Of course, stormwater infrastructure has emerged as a “significant issue” for the metropolitan statistical area. According to PikesPeakStormwater.org, the region requires $907 million in capital projects and nearly $9 million in annual maintenance.
With such a diverse ecosystem in the region, more than 150 special districts have been created, “organized to provide some combination of capital financing for public improvements and/or ongoing operations and maintenance.”
Although cities and counties can benefit from such districts, concerns include “less clarity as to who is responsible for what costs and services, differential taxation, and other … concerns,” resulting in residents who “may be less inclined to support community-wide tax or fee initiatives,” according to QLI.
Feeling safe in Colorado Springs generally can be supported by statistics. Although 48 percent of traffic fatalities in the county are drug/alcohol related, well above the national average of 33 percent, other indicators help balance that out.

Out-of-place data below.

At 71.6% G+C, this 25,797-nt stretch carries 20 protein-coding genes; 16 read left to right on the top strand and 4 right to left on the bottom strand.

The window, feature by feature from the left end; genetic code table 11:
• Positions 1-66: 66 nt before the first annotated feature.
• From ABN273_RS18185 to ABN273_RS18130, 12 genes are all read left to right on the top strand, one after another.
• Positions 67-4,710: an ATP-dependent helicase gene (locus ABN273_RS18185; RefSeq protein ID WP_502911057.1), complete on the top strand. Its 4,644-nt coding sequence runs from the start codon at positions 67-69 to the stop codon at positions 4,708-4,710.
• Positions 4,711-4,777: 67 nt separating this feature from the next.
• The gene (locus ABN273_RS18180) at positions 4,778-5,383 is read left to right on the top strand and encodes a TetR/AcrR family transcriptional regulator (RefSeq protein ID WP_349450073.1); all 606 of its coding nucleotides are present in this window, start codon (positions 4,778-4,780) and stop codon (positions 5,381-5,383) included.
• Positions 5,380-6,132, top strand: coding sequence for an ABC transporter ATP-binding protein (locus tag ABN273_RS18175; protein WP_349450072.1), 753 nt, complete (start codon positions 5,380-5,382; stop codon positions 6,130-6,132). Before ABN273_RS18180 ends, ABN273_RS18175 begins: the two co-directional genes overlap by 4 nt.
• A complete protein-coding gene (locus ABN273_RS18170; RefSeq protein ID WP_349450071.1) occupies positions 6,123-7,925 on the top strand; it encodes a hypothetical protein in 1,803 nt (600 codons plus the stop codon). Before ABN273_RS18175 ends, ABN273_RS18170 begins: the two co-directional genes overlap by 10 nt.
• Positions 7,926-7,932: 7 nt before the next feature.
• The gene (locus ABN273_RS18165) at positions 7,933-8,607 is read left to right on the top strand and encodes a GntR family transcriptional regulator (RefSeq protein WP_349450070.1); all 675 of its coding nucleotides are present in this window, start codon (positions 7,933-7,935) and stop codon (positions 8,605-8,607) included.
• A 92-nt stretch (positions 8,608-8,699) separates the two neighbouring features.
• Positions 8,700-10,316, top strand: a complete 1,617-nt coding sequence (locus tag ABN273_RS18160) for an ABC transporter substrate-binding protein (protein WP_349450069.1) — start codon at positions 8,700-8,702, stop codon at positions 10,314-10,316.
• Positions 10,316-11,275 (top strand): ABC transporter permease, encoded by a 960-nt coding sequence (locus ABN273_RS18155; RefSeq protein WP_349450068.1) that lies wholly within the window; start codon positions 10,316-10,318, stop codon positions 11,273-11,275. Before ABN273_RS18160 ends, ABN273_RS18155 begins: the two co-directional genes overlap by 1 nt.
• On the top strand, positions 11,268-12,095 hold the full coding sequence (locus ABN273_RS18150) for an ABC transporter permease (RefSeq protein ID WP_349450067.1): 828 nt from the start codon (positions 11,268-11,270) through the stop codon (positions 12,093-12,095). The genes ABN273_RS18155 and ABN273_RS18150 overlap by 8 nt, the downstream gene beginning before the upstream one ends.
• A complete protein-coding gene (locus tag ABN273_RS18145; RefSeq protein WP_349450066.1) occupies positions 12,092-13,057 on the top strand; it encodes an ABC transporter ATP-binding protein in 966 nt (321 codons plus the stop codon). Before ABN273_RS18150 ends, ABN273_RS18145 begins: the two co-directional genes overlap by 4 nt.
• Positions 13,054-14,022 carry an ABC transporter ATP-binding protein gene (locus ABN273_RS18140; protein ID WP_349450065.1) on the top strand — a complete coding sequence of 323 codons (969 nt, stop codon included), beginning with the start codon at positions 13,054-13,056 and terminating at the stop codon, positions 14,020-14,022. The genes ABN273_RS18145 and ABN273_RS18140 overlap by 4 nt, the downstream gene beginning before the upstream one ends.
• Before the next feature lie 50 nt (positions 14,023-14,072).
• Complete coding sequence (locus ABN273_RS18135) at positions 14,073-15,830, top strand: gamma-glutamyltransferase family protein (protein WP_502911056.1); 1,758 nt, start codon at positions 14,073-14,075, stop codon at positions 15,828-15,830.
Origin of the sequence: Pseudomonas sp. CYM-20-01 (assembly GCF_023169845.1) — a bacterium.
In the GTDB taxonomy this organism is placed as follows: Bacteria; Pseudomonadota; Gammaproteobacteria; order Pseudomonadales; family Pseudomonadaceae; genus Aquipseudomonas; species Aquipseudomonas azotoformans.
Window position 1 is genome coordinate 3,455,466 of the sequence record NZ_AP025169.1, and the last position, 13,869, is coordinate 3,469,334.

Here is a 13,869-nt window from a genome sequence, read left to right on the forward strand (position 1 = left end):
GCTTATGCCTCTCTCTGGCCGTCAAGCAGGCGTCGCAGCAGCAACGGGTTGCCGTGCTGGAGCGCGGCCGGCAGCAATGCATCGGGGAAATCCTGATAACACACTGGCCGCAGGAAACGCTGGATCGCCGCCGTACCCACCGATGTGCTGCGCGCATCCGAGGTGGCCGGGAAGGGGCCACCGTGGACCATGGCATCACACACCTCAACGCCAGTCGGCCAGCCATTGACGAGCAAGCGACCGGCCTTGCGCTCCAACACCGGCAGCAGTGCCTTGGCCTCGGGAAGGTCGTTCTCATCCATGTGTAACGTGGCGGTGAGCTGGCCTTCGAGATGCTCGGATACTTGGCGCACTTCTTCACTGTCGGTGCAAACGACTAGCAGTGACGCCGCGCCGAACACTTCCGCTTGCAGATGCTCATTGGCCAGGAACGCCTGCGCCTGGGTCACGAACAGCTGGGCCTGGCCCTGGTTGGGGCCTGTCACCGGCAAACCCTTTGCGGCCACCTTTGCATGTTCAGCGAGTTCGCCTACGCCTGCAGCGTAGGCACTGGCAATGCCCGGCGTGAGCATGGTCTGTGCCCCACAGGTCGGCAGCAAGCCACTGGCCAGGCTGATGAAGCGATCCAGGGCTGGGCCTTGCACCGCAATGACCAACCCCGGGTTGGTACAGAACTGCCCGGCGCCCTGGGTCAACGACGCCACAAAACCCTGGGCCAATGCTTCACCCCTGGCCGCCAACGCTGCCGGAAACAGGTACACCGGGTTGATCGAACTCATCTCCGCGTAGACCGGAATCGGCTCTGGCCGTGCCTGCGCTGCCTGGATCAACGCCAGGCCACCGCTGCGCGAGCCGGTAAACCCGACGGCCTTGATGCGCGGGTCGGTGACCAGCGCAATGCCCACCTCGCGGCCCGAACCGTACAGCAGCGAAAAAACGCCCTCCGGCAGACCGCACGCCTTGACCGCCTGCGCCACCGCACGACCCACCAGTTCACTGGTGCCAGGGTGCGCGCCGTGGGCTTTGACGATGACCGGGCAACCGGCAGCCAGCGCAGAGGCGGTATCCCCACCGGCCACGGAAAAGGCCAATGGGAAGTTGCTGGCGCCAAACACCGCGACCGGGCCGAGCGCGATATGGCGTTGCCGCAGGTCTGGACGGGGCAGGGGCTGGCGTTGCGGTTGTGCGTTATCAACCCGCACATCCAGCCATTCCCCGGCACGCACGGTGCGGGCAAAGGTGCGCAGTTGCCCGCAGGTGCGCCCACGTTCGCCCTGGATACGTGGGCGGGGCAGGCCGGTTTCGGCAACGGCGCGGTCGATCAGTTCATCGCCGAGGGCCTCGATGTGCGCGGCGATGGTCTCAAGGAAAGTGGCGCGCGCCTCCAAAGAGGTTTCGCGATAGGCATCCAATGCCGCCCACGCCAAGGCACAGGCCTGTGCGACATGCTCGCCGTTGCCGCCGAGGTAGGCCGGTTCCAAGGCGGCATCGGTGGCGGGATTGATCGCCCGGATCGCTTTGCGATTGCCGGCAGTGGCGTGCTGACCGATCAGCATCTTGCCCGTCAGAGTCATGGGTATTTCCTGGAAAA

Violent crime has increased 4 percent since 2008, but (at 4.2 crimes per 1,000 people) remains well below the national average of 7.7 crimes per 1,000, according to the Colorado Springs Police Department and El Paso County Sheriff’s Office. Property crime rates, up 13 percent since 2008, still rank below the national average, although the gap has narrowed somewhat.
Since 2010, the number of bookings and rebookings in the county’s Criminal Justice Center has declined. The report attributes this to programs that better prepare inmates for reintegration, including the county’s detox facility, the Reintegration and Recovery Program and Gateways Through the Rockies, which teaches jobs skills to inmates through business partnerships and service contracts.